The fantasy battle for dominance continues in DOTA 2, the free-to-play multiplayer online battle arena where two teams of five face off against each other and the environment for control of the landscape. With more than one hundred different characters to choose from, each with its own unique set of abilities and specific role to play, you must work together with your patchwork team of other heroes and develop key strategies in real-time. Your objective? To push forward and take control of your opponents’ “Ancient,” a base of operation and the source of immense magical power. Of course, your opponents have the same idea. It’s a constant balance of offense and defense, of attacks and counter attacks, testing team strategy and skill in the heat of epic fantasy battle. Whose team will reign supreme and command the Ancients?

Is it any good?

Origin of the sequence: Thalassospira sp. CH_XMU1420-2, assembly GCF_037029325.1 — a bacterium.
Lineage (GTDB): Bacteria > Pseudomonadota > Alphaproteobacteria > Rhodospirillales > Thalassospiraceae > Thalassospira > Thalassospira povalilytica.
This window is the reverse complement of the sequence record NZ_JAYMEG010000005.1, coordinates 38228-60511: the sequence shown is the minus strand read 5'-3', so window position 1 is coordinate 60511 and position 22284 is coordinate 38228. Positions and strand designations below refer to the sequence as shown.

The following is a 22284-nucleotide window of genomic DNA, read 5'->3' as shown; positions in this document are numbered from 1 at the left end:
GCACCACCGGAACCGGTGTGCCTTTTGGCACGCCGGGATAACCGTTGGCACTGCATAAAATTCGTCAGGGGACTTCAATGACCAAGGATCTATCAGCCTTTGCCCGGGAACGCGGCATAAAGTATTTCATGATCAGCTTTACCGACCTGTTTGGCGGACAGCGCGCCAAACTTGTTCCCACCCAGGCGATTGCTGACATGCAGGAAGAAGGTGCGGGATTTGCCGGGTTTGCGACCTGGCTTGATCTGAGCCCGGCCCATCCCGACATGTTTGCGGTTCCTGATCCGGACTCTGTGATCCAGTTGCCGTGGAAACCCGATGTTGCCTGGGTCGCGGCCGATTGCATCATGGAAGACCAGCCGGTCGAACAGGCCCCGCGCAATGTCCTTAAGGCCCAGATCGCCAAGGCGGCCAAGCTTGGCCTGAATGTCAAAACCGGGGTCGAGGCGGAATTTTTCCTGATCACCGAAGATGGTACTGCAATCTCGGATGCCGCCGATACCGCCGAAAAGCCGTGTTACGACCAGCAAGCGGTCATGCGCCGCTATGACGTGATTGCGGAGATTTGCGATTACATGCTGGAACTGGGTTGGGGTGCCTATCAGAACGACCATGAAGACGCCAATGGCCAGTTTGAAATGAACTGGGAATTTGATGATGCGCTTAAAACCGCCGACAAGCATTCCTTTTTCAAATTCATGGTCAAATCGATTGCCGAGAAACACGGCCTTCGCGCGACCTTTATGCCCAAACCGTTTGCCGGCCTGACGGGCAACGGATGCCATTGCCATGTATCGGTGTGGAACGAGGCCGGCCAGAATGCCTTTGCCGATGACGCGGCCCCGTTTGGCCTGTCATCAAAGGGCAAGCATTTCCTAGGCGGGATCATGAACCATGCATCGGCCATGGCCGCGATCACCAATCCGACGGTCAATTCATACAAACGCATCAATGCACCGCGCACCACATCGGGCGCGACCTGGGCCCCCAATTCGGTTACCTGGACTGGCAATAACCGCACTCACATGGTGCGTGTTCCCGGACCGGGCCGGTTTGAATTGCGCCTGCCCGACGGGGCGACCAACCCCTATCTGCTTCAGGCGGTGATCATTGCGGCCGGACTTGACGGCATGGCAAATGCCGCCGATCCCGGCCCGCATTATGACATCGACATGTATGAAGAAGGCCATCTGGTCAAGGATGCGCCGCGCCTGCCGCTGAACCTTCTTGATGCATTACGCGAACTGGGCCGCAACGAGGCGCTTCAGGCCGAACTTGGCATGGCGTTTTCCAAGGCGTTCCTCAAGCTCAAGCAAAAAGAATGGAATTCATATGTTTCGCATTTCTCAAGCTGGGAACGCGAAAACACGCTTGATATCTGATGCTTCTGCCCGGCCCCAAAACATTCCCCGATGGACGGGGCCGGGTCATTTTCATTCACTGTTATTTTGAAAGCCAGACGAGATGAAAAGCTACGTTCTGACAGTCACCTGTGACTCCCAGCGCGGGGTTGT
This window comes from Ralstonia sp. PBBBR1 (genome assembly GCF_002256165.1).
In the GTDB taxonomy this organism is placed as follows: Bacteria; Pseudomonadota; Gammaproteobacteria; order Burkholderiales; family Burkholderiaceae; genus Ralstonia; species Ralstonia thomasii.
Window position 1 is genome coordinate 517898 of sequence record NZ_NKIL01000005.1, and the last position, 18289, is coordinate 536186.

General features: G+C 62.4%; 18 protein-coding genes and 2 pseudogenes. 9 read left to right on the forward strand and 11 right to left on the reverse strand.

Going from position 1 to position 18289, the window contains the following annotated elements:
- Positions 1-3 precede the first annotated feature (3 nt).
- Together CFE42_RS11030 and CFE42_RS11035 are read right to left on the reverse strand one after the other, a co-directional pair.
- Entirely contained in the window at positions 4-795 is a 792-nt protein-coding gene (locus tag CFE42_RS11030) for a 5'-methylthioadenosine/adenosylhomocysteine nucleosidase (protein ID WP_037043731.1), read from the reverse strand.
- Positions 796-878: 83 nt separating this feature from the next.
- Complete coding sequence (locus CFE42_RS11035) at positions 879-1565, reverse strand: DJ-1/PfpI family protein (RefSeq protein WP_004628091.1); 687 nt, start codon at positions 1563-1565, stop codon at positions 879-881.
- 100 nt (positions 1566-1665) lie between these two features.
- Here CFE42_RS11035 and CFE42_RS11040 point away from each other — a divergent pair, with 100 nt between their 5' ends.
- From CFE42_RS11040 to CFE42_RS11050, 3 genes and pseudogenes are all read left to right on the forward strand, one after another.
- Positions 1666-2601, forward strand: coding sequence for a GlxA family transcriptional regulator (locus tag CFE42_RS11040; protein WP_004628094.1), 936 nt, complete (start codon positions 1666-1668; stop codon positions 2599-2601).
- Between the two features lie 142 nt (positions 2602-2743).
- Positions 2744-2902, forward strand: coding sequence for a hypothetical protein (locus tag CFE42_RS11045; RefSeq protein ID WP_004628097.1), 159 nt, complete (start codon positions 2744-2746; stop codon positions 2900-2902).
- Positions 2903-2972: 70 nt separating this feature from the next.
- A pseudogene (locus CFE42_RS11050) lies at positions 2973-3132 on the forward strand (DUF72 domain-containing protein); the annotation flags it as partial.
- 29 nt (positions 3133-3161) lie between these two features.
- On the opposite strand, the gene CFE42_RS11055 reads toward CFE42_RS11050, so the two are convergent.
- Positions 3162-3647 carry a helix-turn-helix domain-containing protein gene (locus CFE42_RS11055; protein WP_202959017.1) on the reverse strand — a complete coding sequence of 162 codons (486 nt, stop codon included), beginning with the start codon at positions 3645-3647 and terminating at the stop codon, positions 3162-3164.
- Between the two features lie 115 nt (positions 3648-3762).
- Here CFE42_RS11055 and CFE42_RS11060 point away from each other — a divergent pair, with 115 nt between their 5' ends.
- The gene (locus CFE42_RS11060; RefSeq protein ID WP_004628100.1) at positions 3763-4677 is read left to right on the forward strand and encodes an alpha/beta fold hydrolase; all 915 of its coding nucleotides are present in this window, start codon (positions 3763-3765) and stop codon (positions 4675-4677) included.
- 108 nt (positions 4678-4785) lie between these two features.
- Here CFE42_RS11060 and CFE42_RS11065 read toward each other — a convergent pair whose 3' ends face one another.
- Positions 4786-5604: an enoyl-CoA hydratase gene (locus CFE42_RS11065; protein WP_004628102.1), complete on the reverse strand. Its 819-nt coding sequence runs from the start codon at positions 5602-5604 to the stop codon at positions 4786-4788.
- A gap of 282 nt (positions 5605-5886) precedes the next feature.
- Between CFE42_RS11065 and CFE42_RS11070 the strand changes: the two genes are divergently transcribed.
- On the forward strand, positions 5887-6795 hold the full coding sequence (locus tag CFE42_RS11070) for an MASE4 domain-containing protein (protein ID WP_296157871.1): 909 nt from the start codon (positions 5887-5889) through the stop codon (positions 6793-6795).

There are all kinds of competitive online games on the market, but one of the biggest genres is the multiplayer online battle arena, or MOBA, style. The first Dota (which stands for “Defense of the Ancients”) originally began as a mod for Blizzard’s WarCraft III and was one of major pioneers for the genre, but Dota 2 ditched the mod route in favor of a standalone game built from the ground up, improving on everything that came before. The result wound up being a highly polished, intricate strategy game that didn’t just cement the foundation of the MOBA genre, but also managed to stand the test of time and continue to thrive even years after its release. While Dota 2 might have helped lay to groundwork for MOBA games, there’s a lot in the game that makes it stand out from the crowd. It’s got a massive roster of characters to choose from, over one hundred in total, and yet each one still manages to feel distinct from the others in ability, function, and presentation. Best of all, there’s no restriction on who to play. Right from the start, all the heroes are unlocked, opening up a veritable buffet of options to play with.